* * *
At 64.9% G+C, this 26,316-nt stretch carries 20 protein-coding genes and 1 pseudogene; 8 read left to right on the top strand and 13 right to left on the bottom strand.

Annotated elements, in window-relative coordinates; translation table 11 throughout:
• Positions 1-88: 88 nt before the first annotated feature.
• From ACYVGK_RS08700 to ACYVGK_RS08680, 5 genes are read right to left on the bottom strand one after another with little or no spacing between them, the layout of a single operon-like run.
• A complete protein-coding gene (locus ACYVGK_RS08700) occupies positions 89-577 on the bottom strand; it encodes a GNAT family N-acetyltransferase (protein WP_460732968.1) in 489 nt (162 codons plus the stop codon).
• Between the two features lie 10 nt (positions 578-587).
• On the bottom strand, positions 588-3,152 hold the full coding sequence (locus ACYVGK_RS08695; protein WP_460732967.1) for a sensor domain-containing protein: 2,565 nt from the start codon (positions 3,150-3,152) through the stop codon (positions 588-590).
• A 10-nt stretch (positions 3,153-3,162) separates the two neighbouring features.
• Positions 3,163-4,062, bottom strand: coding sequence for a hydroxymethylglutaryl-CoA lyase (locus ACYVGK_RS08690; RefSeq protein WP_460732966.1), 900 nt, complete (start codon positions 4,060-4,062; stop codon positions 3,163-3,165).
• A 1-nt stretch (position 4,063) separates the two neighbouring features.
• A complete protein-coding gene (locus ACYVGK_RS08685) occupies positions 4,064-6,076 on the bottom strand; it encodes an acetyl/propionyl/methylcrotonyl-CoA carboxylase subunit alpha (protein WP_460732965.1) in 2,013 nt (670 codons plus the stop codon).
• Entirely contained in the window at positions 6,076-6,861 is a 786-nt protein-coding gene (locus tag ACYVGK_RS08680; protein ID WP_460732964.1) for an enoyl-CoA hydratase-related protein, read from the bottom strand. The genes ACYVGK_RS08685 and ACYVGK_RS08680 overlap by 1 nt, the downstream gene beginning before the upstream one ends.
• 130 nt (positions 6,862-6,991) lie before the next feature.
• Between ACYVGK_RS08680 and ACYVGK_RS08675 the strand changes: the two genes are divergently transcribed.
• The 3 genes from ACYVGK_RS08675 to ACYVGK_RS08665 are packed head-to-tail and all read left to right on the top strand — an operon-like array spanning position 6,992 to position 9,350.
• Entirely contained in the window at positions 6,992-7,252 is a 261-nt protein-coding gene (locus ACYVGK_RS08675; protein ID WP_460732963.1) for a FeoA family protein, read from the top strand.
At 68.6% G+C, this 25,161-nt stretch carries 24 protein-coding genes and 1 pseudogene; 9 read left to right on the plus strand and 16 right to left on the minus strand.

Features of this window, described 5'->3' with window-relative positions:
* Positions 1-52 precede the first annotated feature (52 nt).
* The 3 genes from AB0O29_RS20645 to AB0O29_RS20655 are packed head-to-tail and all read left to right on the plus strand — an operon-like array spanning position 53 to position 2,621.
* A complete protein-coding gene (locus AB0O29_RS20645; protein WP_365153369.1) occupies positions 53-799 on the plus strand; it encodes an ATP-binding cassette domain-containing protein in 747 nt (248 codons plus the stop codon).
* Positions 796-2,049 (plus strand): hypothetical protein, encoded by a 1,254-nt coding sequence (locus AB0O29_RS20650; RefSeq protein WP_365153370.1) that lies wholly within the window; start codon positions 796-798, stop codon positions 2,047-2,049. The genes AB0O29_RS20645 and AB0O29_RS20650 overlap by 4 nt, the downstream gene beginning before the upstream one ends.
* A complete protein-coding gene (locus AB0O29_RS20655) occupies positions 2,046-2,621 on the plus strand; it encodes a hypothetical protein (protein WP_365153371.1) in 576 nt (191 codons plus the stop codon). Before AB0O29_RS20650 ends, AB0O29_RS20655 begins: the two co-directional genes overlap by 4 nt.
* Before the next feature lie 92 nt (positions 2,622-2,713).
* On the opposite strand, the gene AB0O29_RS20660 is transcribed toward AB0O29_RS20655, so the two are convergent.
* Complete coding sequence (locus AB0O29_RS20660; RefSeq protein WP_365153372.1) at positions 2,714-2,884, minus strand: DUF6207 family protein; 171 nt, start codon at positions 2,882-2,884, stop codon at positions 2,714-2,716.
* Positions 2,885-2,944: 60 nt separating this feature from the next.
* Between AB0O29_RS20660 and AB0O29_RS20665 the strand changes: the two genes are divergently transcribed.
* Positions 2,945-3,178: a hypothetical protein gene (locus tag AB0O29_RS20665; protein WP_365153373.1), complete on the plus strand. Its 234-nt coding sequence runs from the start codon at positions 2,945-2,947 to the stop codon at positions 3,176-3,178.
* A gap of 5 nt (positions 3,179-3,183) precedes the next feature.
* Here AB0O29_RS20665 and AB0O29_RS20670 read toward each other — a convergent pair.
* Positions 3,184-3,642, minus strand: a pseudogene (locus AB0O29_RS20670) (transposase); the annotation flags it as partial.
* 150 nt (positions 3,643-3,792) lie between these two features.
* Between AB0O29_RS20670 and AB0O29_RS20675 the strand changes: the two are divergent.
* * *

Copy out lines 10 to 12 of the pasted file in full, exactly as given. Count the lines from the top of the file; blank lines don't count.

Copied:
• A 1-nt stretch (position 4,063) separates the two neighbouring features.
• A complete protein-coding gene (locus ACYVGK_RS08685) occupies positions 4,064-6,076 on the bottom strand; it encodes an acetyl/propionyl/methylcrotonyl-CoA carboxylase subunit alpha (protein WP_460732965.1) in 2,013 nt (670 codons plus the stop codon).
• Entirely contained in the window at positions 6,076-6,861 is a 786-nt protein-coding gene (locus tag ACYVGK_RS08680; protein ID WP_460732964.1) for an enoyl-CoA hydratase-related protein, read from the bottom strand. The genes ACYVGK_RS08685 and ACYVGK_RS08680 overlap by 1 nt, the downstream gene beginning before the upstream one ends.